It is perhaps more worrying because it’s not possible to prevent someone registering a domain with a slightly different name from your own.

Plus, this type of fraud isn’t something that would normally be picked up by your security systems because the domain names used are perfectly legitimate domain names – they’re just not quite the right spelling to get people to where they are expecting to go.

What can you do about typosquatting?

Purchase similar domain names as yours. Think about possible typos and, at a minimum, we recommend you purchase:

• Common misspellings

• Singular and plural versions of your company name

• Hyphenations

• Common domain extensions – at a minimum you should own the .co.uk, .com, .org.uk and .net

This leaves the best way to protect your organisation – and your customers and other stakeholders – from typosquatting as the purchase of all those potentially squattable domain names for yourself.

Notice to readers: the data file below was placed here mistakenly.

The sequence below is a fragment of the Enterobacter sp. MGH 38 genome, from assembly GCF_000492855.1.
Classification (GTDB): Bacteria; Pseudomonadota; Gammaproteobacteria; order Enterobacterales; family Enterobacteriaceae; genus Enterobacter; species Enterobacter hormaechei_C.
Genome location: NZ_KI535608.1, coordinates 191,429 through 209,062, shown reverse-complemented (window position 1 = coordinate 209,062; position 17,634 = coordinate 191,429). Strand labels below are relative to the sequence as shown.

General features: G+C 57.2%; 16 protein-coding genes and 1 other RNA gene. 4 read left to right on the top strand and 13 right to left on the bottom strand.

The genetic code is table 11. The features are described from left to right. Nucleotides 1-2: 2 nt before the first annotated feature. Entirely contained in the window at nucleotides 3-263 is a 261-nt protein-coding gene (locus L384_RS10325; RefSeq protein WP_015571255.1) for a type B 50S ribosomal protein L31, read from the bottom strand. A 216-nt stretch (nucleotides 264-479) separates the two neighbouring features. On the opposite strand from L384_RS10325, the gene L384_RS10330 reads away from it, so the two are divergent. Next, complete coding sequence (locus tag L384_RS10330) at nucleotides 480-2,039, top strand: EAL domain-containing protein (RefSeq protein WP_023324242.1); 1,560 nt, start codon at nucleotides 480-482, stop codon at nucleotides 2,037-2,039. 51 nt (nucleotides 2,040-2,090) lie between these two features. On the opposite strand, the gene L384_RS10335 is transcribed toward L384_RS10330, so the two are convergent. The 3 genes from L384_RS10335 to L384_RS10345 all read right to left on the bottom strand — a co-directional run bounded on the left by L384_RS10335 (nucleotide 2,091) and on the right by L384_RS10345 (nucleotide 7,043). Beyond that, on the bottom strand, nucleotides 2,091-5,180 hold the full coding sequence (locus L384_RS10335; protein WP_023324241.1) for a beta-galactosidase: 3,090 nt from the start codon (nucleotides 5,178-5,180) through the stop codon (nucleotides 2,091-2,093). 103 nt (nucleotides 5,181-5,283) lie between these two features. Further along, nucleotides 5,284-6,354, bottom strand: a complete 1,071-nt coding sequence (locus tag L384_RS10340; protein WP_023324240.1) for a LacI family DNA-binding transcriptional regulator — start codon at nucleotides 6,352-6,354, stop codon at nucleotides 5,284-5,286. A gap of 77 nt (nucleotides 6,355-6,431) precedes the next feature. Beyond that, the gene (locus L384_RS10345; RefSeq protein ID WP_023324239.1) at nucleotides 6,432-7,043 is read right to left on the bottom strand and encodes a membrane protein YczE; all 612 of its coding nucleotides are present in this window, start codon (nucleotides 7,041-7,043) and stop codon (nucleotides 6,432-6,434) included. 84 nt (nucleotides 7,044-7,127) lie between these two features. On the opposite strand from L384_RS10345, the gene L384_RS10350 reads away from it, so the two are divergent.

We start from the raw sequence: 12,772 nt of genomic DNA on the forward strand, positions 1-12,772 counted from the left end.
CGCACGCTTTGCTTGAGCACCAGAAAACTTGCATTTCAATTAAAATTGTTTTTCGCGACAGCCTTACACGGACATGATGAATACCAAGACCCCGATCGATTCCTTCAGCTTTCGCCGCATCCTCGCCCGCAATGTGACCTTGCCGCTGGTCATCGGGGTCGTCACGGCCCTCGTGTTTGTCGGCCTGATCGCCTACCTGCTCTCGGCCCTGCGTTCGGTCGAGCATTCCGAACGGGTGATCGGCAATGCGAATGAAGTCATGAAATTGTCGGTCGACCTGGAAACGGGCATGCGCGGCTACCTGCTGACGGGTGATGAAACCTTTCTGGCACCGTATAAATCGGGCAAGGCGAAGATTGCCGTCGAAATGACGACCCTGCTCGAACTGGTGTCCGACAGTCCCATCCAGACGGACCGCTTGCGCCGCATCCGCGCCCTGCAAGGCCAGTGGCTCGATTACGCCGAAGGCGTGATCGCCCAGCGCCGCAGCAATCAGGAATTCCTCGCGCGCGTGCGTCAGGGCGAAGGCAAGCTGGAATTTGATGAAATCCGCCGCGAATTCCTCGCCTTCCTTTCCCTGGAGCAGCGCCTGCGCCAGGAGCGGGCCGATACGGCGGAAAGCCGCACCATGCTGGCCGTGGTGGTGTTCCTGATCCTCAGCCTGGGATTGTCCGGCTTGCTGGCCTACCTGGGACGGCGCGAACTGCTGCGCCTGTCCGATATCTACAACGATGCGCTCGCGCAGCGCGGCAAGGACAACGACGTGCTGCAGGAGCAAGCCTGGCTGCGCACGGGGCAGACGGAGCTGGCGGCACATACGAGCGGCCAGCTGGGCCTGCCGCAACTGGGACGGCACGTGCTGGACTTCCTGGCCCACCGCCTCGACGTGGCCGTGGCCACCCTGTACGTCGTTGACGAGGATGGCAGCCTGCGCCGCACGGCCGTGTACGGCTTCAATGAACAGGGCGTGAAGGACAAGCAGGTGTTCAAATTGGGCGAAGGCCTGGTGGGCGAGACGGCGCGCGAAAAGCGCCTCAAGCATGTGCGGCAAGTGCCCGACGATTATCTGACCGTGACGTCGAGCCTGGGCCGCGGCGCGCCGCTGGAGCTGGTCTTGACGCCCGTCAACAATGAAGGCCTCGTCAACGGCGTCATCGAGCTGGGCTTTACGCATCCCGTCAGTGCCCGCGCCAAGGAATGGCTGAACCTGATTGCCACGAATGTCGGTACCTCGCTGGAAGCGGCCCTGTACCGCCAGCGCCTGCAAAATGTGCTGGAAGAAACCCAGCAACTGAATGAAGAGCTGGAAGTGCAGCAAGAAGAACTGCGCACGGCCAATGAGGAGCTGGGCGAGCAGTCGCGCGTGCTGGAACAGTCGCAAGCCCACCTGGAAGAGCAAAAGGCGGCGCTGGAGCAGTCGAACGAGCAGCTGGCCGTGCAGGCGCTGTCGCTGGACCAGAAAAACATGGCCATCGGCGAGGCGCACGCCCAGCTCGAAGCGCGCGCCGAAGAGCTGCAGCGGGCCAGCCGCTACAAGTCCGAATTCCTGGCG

Once you’ve registered all possible versions of your domain name, they can be redirected to your core domain. For a best practice example, see how Microsoft redirects Microsoft.org to its primary .com domain – landing visitors on a page about social and corporate responsibility(2) on the main website.

Protecting your staff from typosquatting phishing attacks

We recommend that you warn staff about all potential attack vectors as part of your regular cyber security awareness training programme – and the new phishing attack vector that relies on typosquatting should be no different.

• Make sure that staff are aware of the potential problem.

• Double check that they are checking domain names and links before clicking on them (this can be achieved practically as part of a cyber awareness training solution).

• Ensure that customer-facing staff are ready to advise your customers about what a legitimate email will look like – and how to spot a phishing email.

Protecting your customers and partners from typosquatting phishing attacks